Are the Maldives so attractive as they appear in the magazines and travel brochures?
We had the pleasure to explore the Maldives and I can say that I felt like paradise found.
The water is crystal clear , the beaches are pure white and the accommodation is very luxurious, especially if you choose for a water villa, like we did.
We had chosen to stay on Dhaalu-Atoll which is about 40 minutes flight-time with a seaplane from the international airport of Malé, Capital of the Maldives.
If you stay on an Atoll closer to Malé, it’s possible to take a boat as well. But as we went for the full experience, we loved taking the seaplane.
Your gateway to Paradise
Trans Maldivian Airways is the world’s largest seaplane fleet. Upon arrival in Velana International Airport, Malé, you are welcomed by representatives from your hotel resort (if you booked via the hotel, they provide you with a transfer and assist you all the way).
First your luggage will be put on a scale. Make sure that it doesn’t exceed 25 kg!
Which includes 20 kg of checked-in luggage and 5 kg of hand luggage per person. This might be different from the international flight to Malé, so if you need to take the seaplane to arrive in your hotel take this into account when packing.
Tip! Be aware that the seaplane only operates between sunrise and sunset, so check the timings of your international flight, if you arrive after sunset you will need to book a hotel in Malé for one night.
You will be transferred by bus to the terminal of the seaplane, where you can enjoy the lounge area and have some free breakfast/lunch and drinks.
The experience on the plane was amazing, the views from above on the different atolls are spectacular.
Maldives: where to stay
The Republic of Maldives is the smallest Asian country by land area and therefore also the least populous. With a chain of 26 different atolls containing 1192 coral islands there are a lot of islands to choose from.
We have chosen for Dhaalu Atoll and more specific for the Sun Siyam Vilu Reef. The resort was amazing and especially our water villa where we could go snorkeling from our terrace straight into the crystal-clear sea. There are 3 restaurants on the island, the main restaurant Aqua, and 2 specialty restaurants The Spice (Indian/Italian) and Well Done. They also have an excellent wine cellar, where you can join some wine-tasting events.
Want something extra? Try ‘destination dining’: you can choose between al fresco breakfast at sunrise to a sunset dinner on the most private corner of the island.
Another plus for this resort is the fact that the reef starts at a few meters from the beach, so it’s paradise for snorkelers (like me) but also for Scuba diving.
What to do?
Apart from the facilities in the resort, you can also book some extra excursions or take diving classes.
At the sports center you can rent: snorkeling equipment, kayaks, SUP boards, Jet ski, catamaran (with captain) & surfing equipment.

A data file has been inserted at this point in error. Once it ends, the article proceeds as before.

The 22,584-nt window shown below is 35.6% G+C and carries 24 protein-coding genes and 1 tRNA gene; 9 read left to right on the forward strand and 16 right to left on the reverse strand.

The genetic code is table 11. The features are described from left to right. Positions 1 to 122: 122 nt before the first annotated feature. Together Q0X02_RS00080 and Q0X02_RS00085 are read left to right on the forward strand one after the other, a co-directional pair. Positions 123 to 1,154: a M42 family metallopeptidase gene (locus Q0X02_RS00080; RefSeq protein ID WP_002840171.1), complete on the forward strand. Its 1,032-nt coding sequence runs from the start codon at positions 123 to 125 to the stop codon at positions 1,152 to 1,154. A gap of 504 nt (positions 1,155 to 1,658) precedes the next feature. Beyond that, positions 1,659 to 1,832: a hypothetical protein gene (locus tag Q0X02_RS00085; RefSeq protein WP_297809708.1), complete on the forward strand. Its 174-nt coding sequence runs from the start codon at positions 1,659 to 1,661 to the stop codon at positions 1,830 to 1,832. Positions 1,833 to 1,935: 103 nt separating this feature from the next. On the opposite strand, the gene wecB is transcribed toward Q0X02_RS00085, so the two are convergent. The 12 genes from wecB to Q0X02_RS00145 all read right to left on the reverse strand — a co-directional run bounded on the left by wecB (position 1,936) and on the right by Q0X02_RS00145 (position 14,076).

Why not try the fly board or go on a sunset dolphin cruise?
At the diving center you can take scuba diving or snorkeling classes, book diving tours. We booked the exclusive excursion to swim with whale sharks. A once in a lifetime experience.
Snorkeling: you will meet an amazing number of beautiful fish, from very small clown fishes to the big Napoleon fish. But also Manta rays, sea turtles and many different varieties of sharks.
Watching the feeding of the stingrays was also a nice experience: every day at 5pm the stingrays were fed with pieces of tuna. You could watch it from the terrace of the Nautilus Bar which had an excellent sunset view as well. Not only stingrays arrived at this daily treat but also some yellow fin riff sharks.
Awareness & Sustainability
As this beautiful place on earth needs to be kept that way, please try to look at the resort you will be staying at about their policy on sustainability.
These resorts will have a resident marine biologist with a variety of roles: educating guests, enhancing their experience, monitoring the house reef and contributing to research projects, such as coral planting programmes and partnerships with organizations like ‘Parley for the Oceans’, ‘The Manta Trust’ or ‘Olive Ridley Turtle Project’.
Maldivian coral reefs experienced two severe bleaching events in 1998 and 2016.
In 1998, 90% of the shallow hard coral died because of elevated sea temperatures. It took 16 years for reefs to recover the pre-bleaching.
In 2016 there where 2 months of accumulated heat exposure. (Heat wave) Hard corals bleached again in almost all reefs surveyed. So, climate change is also hitting hard on the Maldives. Programs such as coral micro-fragmentation could be a solution.
Let’s hope we can all work together and preserve these precious oceans and sea life.